There are also encouraging signs elsewhere. There has been strong growth in tourism from Asia in recent years, a trend which was popularised by a South Korean reality show initially, but South Korea, China and Japan are all growing statistics on the Croatian tourism map. This growth has been helped by the introduction of daily flights via Doha from Qatar Airways, and the news that Emirates has been satisfied enough with its Zagreb launch on June 1 this year to continue the road from Dubai through the winter. Asian tourists tend to visit out of the peak season, when temperatures are cooler and the destinations less crowded. A stronger focus on these markets, and a strategy to have a little life in some of the coastal resorts in the winter and shoulder months to entertain these Asian tourists, and we could see a nice growth in tourism business for all.
Flights, flights, flights. The number of flights to Croatia has increased dramatically since Ryanair opened up the low-cost market a decade ago in Zadar, but it remains a fact that reaching Croatia in the winter is a challenge, and there are plenty of tourists who would be interested in a long weekend in Split, for example. Have you walked around the streets of Oslo in late November? Norwegian has become one of the strongest carriers in the Croatian market, and an intelligent partnership with them could easily see high-spending Scandinavians wanting to escape the never-ending winter for some winter sun, culture and great food just three hours away.
And speaking of food, one of the great untapped potentials of Croatian tourism - its gourmet offer. We hear so much about the 130 indigenous grape varieties, and yet Dalmatia does not even have a wine road. We hear so much about the rich regional foods, and yet there is no developed gastro tourism scene. Where are the gourmet tours of Croatia that are so prevalent in France, Italy and Spain? Gourmet tourists are high spending and not season dependent.
But back to those flights. I have a friend who runs a destination management company, offering some of the very best incentive trips on offer. He has clients all over the world who are desperate to hold their car launches, their product launches and their team building programmes in Croatia. He sells Croatia in two minutes to each and every one of them, until it comes to one small detail - flights. In season the hotels are too full, out of season, the flights are too complicated, and it is often cheaper for clients to take a package out of season in Dubai from the UK than coming to Croatia. Croatia has excellent conference facilities and a world class tourism offer once they arrive. Work with DMCs and the airlines, increase that accessibility, and the potential to grow Croatian tourism out of season is exciting indeed.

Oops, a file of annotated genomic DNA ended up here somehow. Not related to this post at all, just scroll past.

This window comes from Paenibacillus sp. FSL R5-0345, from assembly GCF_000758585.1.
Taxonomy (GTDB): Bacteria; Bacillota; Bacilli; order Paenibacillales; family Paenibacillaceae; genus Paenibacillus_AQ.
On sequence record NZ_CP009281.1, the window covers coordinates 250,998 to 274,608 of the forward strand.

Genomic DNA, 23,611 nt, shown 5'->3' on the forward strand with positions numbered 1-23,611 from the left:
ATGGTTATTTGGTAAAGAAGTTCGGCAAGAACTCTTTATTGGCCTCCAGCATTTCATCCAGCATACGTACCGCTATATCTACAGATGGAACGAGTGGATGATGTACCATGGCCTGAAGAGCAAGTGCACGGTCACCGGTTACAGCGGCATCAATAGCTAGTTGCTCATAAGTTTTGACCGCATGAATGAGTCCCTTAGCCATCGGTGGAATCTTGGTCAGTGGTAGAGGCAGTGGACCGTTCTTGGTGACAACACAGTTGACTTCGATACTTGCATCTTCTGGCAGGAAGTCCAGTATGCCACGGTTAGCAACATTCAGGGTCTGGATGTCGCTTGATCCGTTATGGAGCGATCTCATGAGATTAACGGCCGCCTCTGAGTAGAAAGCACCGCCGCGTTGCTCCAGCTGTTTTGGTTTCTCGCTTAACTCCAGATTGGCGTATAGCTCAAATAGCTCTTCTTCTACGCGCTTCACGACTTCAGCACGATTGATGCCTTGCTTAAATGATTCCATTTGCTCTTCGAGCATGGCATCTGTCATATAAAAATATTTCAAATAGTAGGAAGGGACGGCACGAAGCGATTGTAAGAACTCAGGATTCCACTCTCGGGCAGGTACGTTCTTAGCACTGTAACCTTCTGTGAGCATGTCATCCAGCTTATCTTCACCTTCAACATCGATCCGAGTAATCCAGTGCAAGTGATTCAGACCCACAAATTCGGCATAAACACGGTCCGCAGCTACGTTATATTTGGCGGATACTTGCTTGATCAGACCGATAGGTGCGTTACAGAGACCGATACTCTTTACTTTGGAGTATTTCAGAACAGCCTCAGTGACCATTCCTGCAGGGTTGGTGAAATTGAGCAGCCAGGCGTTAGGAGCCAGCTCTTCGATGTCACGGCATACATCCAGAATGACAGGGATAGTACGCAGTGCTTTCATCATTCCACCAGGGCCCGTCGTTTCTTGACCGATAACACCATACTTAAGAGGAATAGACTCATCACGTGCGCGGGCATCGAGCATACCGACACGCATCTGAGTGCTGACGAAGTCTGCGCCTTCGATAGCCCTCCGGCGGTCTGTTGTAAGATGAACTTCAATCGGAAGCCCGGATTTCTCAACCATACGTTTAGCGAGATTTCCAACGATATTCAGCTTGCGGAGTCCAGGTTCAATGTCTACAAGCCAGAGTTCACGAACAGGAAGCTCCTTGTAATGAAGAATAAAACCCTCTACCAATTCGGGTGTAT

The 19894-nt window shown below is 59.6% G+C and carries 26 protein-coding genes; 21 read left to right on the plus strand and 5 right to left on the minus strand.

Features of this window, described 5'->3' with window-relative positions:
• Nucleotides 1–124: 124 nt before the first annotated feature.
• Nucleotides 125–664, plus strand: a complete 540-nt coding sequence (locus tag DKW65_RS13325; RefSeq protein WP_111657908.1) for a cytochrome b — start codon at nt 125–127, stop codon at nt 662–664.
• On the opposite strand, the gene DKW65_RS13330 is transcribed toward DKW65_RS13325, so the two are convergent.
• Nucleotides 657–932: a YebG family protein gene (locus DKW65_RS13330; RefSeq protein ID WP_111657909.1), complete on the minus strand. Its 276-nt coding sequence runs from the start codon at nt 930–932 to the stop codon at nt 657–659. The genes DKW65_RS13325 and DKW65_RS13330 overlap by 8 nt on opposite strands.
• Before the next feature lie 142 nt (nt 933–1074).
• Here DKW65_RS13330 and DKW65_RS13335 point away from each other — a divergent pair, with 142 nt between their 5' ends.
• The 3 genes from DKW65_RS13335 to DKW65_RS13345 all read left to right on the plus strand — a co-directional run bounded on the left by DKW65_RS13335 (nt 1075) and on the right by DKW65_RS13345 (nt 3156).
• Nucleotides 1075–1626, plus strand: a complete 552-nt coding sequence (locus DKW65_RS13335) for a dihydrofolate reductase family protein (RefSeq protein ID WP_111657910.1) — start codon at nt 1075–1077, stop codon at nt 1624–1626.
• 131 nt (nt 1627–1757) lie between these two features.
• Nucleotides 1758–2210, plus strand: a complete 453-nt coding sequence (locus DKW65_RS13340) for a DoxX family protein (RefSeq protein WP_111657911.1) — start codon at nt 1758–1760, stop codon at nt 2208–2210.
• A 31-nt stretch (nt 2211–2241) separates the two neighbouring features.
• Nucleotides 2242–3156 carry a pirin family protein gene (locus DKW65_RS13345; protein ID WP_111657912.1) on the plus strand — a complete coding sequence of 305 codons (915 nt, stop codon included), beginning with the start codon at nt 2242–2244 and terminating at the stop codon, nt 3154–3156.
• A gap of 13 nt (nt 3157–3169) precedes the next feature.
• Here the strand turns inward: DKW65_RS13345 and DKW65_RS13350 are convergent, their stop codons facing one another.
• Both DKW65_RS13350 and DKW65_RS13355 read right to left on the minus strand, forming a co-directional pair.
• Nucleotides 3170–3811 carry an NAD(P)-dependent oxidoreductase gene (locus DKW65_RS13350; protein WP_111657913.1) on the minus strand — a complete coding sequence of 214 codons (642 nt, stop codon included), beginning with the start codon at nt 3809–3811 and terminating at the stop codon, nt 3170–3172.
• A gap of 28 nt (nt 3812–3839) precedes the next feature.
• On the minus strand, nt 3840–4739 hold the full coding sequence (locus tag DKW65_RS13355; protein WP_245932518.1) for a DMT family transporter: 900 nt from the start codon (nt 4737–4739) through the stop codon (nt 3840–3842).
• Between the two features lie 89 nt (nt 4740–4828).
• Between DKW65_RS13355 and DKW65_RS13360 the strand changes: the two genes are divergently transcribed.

I am currently researching Croatian medical tourism for a big feature which will be published next week. I was astounded at the story so far, and how much is being achieved by private clinics offering state of the art medical care in a number of disciplines for a fraction of the cost elsewhere, and how much potential there is in for growth, especially in Zagreb, which is now enjoying greater continental and inter-continental connections. Again this is high-spending tourism which is not season-dependent, and the chance for someone to have medical treatment and a week's holiday in Croatia is one which should be explored and supported. Much more on this in the medical tourism feature next week.
Continental Croatia is one of the untapped jewels of Croatian tourism, and one of the most underfunded. Support it! No planes are needed to arrive from Hungary, Slovenia, Austria or Southern Germany, and from agro-tourism, historic cities such as Varazdin, to those food and wine tours, the region has so much potential, as well as adding considerable value to the growing destination that is Zagreb.
A new Five Year Plan for Croatian tourism. The numbers will probably town in terms of tourism arrivals, and so Stalin would not be pleased, but the numbers in terms of revenue, and the tourism in terms of quality will certainly be up.
Maybe I am being too dramatic, but I do see that Croatia is at a crossroads with its tourism, and as I see an increase in the Magaluf wannabes, I hope that the country which reinvented itself after the war with the slogan, The Mediterranean as It Once Was will not soon be known as Spain as It Once Was.